Meetup Tip: Heartbeat Messages 2023-12-07T17:18:33.582Z
2023 Unofficial LessWrong Census/Survey 2023-12-02T04:41:51.418Z
The 101 Space You Will Always Have With You 2023-11-29T04:56:40.240Z
A Reading From The Book Of Sequences 2023-11-28T06:45:57.806Z
Never Drop A Ball 2023-11-23T04:15:35.834Z
Steelmanning The Devil 2023-11-21T07:28:58.483Z
On Tapping Out 2023-11-17T03:23:55.880Z
In Defense of Parselmouths 2023-11-15T23:02:19.344Z
Reinforcement Via Giving People Cookies 2023-11-15T04:34:21.119Z
Loudly Give Up, Don't Quietly Fade 2023-11-13T23:30:25.308Z
Trolley Problems And Other Games 2023-11-11T23:16:36.834Z
Joy in the Here and Real 2023-11-10T17:22:40.675Z
ACX & Arboretum 2023-11-10T06:24:30.186Z
Crock, Crocker, Crockiest 2023-11-10T06:14:27.279Z
Making Bad Decisions On Purpose 2023-11-09T03:36:59.611Z
Thinking By The Clock 2023-11-08T07:40:59.936Z
The Perils of Professionalism 2023-11-07T00:07:33.213Z
Taboo Wall 2023-11-06T03:51:09.968Z
Lightning Talks 2023-11-05T03:27:19.267Z
As Many Ideas 2023-11-03T22:47:57.109Z
One Day Sooner 2023-11-02T19:00:58.427Z
2023 LessWrong Community Census, Request for Comments 2023-11-01T16:32:19.102Z
2023 East Coast Rationalist Megameetup 2023-10-18T20:33:48.671Z
Competitive, Cooperative, and Cohabitive 2023-09-28T23:25:52.723Z
ACX Meetups Everywhere 2023: Times & Places 2023-08-25T23:59:07.941Z
Burlington, Vermont, USA – ACX Meetups Everywhere Fall 2023 2023-08-25T23:36:40.695Z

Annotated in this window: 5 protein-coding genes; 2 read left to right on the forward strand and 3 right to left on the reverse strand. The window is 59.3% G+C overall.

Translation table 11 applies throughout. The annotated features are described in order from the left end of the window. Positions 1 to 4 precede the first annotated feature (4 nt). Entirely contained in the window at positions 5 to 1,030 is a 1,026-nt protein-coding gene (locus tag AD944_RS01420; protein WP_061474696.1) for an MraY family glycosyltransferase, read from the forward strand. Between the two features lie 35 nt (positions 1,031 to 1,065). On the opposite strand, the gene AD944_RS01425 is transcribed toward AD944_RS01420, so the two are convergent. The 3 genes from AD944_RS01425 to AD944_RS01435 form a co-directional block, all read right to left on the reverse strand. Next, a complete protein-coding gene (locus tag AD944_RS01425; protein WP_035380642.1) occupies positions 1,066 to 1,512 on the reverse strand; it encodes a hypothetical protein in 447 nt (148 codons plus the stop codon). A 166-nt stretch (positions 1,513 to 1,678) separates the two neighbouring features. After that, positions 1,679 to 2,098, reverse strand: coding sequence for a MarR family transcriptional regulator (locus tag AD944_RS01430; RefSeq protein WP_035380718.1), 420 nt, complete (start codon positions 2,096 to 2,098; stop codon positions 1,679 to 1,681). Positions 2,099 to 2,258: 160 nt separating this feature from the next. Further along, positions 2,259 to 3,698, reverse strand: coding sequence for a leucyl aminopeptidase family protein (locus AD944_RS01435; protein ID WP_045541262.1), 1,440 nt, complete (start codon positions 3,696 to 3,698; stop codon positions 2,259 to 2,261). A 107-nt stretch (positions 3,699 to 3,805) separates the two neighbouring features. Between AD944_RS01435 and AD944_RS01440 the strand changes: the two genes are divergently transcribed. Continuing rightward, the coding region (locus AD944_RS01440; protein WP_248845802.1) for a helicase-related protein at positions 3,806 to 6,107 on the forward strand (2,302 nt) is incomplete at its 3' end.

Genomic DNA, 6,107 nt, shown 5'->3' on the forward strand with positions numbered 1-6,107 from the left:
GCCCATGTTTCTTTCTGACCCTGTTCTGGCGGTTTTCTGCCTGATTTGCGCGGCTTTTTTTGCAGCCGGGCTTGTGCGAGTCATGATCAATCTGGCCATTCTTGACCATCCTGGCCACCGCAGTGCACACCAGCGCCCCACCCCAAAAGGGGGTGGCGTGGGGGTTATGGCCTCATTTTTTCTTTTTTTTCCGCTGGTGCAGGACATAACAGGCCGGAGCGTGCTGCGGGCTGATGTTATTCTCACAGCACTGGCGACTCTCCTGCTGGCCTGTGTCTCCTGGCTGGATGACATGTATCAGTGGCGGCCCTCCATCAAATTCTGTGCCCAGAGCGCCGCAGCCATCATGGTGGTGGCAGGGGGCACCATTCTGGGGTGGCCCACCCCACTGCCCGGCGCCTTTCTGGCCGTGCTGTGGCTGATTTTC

Boston and Cambridge, Massachusetts, USA – ACX Meetups Everywhere Fall 2023 2023-08-25T23:36:30.449Z
Berkeley, California, USA – ACX Meetups Everywhere Fall 2023 2023-08-25T23:36:16.677Z
Meetup Tip: Board Games 2023-08-18T18:11:58.820Z
Double Crux in a Box 2023-07-28T17:55:08.794Z
Zener Science 2023-07-19T16:40:54.974Z
Turbocharging Meetup 2023-07-10T20:01:11.063Z
Meetup Tip: Ask Attendees To Explain It 2023-07-07T16:08:40.639Z
Zener Cards @ Aeronaut 2023-07-06T20:08:55.134Z
Card Games @ Aeronaut 2023-07-06T19:48:47.955Z
Goal Factoring Meetup 2023-06-12T20:24:59.532Z
True Rejection Challenges 2023-06-05T22:17:19.329Z
Mob and Bailey 2023-05-25T22:14:52.377Z
Board Games and Prediction Markets 2023-05-17T21:14:33.210Z
Screwtape's Shortform 2023-04-28T03:17:14.764Z
Meetup Tip: Conversation Starters 2023-04-17T18:25:56.441Z
Berkeley, California, USA – ACX Meetups Everywhere Spring 2023 2023-04-10T21:57:41.461Z
Boston ACX Spring Schelling Point Meetup 2023-03-28T21:16:27.272Z
Staggering Hunters and Other Board Games 2023-03-27T20:25:38.205Z
Staggering Hunters 2023-03-27T19:11:50.333Z
Meetup Tip: The Greeter 2023-03-24T20:31:10.218Z
Rationality Taboo, The Game 2023-03-21T00:56:51.483Z
Skill Acquisition 2023-03-21T00:49:21.506Z
Meetup Tip: The Next Meetup Will Be. . . 2023-03-17T22:04:05.273Z
Meetup Tip: Nametags 2023-03-10T21:00:49.546Z


Comment by Screwtape on Open Thread – Winter 2023/2024 · 2023-12-06T23:50:35.561Z · LW · GW

Tangential question: I know how to view all the posts by karma or by other criteria. Is there a way to view all comments by karma or other criteria? It occurs to me that part of the reason I don't usually read comment threads except on my own posts is that I don't know where the good discussion is happening.

Comment by Screwtape on Open Thread – Winter 2023/2024 · 2023-12-06T20:25:08.456Z · LW · GW